The battery, previously showing 11v has now reached 13.12v.

 

Should I resume charging for say, another 24 hours?


454 posts

Ultimate Geek
+1 received by user: 248


  Reply # 1900202 13-Nov-2017 13:11
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geekIT:

 

OK, the battery has been on charge for 22 hours.

 

I've temporarily disconnected the charger as I need the car briefly.

 

The battery, previously showing 11v has now reached 13.12v.

 

Should I resume charging for say, another 24 hours?

 

 

If it's still showing 12.6v or more after being disconnected from the charger for some time, you're good.


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  Reply # 1900239 13-Nov-2017 14:58
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Recently I saw a little lithium  jump starter bank advertised that was in the form of an LED torch with a USB outlet.  Would be handy to have in the car.  I can't remember where but it would have been some sort of boat/marine retailer.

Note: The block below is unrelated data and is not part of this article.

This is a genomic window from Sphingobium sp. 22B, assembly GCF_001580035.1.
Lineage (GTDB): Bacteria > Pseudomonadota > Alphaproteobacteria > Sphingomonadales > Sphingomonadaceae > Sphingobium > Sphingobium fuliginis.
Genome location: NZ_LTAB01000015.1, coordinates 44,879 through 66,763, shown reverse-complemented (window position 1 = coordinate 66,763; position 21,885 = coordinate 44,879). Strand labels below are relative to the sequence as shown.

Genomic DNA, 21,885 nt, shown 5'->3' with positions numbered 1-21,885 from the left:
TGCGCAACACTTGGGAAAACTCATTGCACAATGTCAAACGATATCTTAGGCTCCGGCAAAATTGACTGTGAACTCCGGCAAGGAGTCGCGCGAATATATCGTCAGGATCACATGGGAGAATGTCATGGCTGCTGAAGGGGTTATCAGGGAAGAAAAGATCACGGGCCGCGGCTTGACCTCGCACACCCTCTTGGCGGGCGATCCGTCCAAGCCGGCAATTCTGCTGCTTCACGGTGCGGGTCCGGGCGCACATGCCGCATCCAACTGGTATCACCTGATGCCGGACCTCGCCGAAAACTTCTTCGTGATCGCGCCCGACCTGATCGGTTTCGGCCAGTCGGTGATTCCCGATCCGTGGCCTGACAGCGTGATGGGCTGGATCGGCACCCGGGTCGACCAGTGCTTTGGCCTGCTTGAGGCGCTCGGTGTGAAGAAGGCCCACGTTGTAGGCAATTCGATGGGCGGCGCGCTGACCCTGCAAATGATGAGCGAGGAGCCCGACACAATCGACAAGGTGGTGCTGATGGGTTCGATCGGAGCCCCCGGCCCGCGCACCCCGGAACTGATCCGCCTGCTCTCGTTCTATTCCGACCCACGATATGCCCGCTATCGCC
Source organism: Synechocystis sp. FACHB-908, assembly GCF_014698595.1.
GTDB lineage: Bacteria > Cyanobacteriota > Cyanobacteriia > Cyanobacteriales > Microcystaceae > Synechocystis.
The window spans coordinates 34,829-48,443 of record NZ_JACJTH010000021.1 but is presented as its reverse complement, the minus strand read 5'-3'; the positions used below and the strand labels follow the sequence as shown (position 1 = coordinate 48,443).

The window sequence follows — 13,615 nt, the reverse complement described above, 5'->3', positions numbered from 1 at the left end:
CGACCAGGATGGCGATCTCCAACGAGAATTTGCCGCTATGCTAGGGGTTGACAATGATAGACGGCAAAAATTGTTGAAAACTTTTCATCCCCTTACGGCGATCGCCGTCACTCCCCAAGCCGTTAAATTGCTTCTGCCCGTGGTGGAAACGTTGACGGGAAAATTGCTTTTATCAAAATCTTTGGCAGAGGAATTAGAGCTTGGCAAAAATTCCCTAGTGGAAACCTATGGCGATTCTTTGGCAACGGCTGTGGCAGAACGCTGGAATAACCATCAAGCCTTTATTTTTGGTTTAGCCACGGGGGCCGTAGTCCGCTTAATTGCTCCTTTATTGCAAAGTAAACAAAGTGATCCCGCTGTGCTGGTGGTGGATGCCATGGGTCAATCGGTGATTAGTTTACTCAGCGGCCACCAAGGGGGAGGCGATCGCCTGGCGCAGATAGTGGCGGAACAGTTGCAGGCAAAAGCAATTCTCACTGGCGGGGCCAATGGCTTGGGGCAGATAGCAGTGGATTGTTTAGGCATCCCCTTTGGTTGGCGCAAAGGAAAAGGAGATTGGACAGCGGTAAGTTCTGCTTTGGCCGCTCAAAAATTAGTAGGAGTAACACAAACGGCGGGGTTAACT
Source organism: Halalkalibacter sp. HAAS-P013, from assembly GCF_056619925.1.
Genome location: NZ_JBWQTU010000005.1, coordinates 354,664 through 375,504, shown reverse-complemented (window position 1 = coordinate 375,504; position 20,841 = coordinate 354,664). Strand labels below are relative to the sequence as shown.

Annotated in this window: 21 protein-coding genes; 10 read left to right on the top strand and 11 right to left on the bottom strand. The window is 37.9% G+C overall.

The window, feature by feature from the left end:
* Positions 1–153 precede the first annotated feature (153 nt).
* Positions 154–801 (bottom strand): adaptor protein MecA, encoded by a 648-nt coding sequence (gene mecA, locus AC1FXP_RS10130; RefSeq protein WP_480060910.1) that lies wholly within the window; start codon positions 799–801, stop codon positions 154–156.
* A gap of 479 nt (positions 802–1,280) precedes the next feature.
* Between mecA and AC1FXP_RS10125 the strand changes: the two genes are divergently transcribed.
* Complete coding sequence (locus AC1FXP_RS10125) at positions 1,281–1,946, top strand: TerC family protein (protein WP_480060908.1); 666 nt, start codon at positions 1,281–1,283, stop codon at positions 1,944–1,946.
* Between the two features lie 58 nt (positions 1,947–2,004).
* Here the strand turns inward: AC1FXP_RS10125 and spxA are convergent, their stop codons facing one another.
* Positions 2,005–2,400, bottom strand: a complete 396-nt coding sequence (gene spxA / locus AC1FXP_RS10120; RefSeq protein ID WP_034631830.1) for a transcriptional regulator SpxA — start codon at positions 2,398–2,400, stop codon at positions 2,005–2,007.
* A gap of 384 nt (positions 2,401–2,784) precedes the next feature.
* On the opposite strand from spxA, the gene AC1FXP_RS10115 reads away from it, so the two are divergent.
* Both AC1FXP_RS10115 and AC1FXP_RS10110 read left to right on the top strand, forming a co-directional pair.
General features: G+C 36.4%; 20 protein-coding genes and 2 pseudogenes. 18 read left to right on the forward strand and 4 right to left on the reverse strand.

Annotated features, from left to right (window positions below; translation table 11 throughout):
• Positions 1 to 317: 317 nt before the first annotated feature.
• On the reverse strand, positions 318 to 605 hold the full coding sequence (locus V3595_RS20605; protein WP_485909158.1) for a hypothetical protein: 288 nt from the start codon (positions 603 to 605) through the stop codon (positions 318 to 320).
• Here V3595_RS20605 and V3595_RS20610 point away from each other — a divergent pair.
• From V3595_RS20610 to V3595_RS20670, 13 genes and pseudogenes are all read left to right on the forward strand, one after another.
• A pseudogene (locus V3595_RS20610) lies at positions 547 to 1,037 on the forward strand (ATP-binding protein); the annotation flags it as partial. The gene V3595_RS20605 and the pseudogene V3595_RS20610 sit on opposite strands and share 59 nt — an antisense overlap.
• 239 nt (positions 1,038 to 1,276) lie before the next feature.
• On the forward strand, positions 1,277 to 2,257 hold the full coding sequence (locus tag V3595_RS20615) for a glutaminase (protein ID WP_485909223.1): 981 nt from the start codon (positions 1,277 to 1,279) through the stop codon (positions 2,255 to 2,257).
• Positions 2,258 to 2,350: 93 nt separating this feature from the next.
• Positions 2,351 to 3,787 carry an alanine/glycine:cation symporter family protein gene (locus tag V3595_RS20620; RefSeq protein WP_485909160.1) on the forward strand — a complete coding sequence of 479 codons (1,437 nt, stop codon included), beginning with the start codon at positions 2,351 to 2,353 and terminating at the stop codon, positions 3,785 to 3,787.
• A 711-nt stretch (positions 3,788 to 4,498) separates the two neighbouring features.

Most of the jump starter banks are USB capable and the advertised A-hr capacity is at USB voltage (?5v?). At 12v the capacity is less than half the advertised figure.  Or worse the capacity may be at the voltage of individual cells,which is even lower.  I always try to find out the W-hr figure and divide by 12v.  Most manufacturers don't know or won't say.  In these cases I assume 3.6v





Mike

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Ultimate Geek
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  Reply # 1901194 15-Nov-2017 12:15
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geekIT:

 

OK, the battery has been on charge for 22 hours.

 

I've temporarily disconnected the charger as I need the car briefly.

 

The battery, previously showing 11v has now reached 13.12v.

 

Should I resume charging for say, another 24 hours?

 

 

Short story, yes it would be ideal to connect it longer however that battery is in a much happier place than it was earlier.

 

Ideally the battery should top out at 14.4 volts and stay there for a few hours.

 

What is the Amp output of your charger?